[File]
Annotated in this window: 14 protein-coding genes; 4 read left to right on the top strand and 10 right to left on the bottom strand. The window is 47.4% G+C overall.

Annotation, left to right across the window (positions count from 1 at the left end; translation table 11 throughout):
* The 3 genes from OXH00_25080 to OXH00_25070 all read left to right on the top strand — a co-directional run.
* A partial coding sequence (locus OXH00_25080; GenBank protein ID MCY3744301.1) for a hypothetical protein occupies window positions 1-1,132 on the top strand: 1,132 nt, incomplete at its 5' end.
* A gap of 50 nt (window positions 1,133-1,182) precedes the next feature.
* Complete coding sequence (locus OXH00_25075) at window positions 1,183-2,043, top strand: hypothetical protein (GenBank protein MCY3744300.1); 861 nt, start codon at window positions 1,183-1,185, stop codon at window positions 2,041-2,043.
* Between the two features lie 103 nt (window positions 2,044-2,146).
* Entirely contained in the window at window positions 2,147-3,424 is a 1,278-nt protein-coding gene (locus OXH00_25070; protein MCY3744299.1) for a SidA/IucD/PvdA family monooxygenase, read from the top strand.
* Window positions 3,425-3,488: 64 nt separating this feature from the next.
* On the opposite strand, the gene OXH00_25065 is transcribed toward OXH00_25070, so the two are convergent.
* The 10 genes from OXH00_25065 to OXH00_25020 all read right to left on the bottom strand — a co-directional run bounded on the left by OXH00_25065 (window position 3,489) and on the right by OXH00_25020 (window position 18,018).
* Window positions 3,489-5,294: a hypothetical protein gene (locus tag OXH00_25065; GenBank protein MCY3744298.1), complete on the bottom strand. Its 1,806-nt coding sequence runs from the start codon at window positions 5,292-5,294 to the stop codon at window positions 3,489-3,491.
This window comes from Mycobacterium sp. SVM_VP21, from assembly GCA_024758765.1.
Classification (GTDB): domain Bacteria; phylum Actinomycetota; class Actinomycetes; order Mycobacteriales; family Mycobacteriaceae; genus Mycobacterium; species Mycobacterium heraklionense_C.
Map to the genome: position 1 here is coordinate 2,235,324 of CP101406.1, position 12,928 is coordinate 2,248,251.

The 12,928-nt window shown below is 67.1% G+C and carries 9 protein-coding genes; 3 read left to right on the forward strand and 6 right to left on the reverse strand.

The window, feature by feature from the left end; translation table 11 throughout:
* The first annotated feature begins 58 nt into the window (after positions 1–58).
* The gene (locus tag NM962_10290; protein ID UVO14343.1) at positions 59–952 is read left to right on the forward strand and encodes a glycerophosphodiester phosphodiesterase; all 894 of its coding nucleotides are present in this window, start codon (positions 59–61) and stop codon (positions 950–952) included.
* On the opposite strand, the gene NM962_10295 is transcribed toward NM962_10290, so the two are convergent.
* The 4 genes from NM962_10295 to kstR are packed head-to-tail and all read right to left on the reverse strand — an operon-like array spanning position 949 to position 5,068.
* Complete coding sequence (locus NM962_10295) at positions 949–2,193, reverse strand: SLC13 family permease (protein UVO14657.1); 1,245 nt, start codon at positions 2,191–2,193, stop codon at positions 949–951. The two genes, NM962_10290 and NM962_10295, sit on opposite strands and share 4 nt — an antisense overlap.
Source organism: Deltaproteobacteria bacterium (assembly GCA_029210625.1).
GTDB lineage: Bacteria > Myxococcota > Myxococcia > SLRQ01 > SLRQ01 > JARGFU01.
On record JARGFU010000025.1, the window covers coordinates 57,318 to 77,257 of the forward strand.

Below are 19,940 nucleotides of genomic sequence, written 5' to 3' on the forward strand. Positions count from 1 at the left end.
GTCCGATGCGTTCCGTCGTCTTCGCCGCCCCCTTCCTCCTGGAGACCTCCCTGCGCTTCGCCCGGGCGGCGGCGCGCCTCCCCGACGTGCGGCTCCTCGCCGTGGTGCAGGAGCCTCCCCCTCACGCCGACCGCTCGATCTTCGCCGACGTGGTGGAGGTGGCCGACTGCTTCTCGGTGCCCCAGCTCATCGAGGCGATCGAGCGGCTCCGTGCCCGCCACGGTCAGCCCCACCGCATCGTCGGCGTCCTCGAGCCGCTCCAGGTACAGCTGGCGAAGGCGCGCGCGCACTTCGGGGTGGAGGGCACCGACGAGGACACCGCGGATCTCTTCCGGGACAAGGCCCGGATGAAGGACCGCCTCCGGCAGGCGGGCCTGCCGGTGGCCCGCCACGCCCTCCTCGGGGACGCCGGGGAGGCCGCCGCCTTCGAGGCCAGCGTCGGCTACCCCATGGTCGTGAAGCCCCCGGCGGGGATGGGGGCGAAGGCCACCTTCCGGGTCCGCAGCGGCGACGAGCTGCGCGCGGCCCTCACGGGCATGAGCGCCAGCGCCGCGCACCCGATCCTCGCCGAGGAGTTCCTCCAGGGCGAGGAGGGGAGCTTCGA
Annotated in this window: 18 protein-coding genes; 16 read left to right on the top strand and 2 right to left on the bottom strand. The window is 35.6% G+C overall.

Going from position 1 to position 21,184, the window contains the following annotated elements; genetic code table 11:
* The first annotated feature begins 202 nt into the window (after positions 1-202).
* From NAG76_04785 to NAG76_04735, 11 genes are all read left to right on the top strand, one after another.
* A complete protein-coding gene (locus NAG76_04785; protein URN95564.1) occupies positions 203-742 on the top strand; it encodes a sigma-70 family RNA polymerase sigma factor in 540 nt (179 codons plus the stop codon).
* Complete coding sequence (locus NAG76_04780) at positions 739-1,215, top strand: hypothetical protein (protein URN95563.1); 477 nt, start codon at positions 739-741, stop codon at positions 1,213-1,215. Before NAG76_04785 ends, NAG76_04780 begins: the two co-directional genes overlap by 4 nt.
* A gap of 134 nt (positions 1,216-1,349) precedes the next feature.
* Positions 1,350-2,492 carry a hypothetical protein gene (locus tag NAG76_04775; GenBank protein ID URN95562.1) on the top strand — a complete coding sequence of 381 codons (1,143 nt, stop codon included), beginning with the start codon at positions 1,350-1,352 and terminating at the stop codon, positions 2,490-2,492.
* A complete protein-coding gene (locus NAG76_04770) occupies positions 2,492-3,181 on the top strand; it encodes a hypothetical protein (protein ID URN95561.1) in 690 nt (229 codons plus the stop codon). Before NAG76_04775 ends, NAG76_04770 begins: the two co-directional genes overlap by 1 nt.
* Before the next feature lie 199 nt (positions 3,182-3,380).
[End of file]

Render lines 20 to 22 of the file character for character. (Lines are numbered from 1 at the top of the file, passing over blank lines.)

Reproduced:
* On the opposite strand, the gene NM962_10295 is transcribed toward NM962_10290, so the two are convergent.
* The 4 genes from NM962_10295 to kstR are packed head-to-tail and all read right to left on the reverse strand — an operon-like array spanning position 949 to position 5,068.
* Complete coding sequence (locus NM962_10295) at positions 949–2,193, reverse strand: SLC13 family permease (protein UVO14657.1); 1,245 nt, start codon at positions 2,191–2,193, stop codon at positions 949–951. The two genes, NM962_10290 and NM962_10295, sit on opposite strands and share 4 nt — an antisense overlap.